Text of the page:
The American Civil Liberties Union of Colorado is demanding that the Town of Paonia repeal an ordinance it considers un-constitutional.
Paonia was one of 31 towns and cities across the state that received a letter from ACLU Colorado last Tuesday, demanding the repeal of "unconstitutional laws that restrict panhandling." The letters are part of a coordinated effort to repeal panhandling laws considered to be outdated, according to a press release from ACLU Colorado.
An ordinance within Paonia Municipal Code contains an article titled "Public Peace, Order and Decency" that addresses loitering. It states that "a person commits the offense of loitering if he or she... loiters for the purpose of begging."
Town administrator Ken Knight said he was unaware that the ordinance was an issue, and that it's not currently enforced and no outstanding citations exist. The Colorado Intergovernmental Risk Sharing Agency (CIRSA) is working with the towns and cities to address the issue, said Knight. In addition, town attorney Bo Nerlin is drafting a response to ACLU Colorado.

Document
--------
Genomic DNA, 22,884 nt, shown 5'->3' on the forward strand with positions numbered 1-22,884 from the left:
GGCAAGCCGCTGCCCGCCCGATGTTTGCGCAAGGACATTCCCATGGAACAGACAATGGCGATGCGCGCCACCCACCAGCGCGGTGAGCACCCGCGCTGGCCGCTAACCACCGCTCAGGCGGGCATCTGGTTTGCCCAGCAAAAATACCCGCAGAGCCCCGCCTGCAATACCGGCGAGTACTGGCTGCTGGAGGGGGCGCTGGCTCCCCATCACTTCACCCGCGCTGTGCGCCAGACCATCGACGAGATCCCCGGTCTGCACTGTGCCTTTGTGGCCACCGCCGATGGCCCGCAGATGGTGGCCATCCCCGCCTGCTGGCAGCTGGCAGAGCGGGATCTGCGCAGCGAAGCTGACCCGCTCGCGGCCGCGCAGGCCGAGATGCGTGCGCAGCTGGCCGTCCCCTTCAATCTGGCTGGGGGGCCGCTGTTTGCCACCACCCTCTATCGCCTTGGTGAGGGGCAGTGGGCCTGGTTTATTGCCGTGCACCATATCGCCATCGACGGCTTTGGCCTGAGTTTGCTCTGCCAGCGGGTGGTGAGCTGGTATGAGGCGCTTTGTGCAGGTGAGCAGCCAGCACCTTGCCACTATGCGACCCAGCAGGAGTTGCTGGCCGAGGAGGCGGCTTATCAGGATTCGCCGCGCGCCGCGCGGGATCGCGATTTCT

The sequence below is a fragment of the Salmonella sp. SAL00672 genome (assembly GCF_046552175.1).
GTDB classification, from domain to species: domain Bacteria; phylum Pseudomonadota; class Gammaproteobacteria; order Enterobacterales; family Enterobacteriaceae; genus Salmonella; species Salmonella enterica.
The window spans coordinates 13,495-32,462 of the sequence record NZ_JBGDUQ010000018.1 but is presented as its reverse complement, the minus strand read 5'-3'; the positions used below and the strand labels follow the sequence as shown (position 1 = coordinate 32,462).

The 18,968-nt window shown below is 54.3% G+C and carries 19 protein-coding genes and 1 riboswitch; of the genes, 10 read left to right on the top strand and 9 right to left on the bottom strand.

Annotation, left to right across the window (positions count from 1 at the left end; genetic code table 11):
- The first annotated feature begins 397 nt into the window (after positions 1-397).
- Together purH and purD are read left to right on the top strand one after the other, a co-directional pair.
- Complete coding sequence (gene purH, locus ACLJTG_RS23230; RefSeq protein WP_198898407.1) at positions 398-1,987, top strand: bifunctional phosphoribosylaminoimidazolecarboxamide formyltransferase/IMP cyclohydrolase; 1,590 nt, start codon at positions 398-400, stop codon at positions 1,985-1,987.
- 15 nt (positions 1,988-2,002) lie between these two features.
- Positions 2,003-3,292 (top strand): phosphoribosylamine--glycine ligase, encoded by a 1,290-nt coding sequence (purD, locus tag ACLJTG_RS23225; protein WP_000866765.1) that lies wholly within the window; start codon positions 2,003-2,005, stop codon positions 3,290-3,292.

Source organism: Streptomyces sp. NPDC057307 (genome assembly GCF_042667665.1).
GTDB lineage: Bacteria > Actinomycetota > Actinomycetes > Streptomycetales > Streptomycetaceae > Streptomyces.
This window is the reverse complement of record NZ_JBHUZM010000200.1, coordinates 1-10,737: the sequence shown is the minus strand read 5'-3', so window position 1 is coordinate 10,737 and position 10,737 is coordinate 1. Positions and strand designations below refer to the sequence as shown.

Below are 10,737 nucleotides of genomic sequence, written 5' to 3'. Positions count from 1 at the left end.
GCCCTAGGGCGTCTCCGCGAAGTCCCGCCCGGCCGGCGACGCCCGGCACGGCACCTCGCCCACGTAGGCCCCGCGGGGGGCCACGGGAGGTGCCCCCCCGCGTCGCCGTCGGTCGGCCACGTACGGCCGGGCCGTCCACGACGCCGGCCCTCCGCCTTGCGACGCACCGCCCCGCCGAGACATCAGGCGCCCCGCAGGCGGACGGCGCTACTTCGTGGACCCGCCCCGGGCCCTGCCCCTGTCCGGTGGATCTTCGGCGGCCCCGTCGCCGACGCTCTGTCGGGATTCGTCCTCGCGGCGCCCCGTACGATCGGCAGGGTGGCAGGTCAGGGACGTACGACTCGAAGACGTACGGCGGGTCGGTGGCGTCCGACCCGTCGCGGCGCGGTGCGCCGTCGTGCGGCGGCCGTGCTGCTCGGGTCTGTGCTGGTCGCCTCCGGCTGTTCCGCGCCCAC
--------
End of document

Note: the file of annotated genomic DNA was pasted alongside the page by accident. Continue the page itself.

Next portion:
The letter is in response to Federal District Judge's ruling striking down a panhandling ordinance in Grand Junction in October 2015, "ruling that it violates the First Amendment rights of persons who wish to solicit charity in public places." According to the release, in the decision "the Court explained that Grand Junction had failed to justify its regulation of expression." At the time, ACLU Colorado legal director Mark Silverstein stated that the decision signifies "that almost every panhandling ordinance in Colorado must be repealed or seriously amended."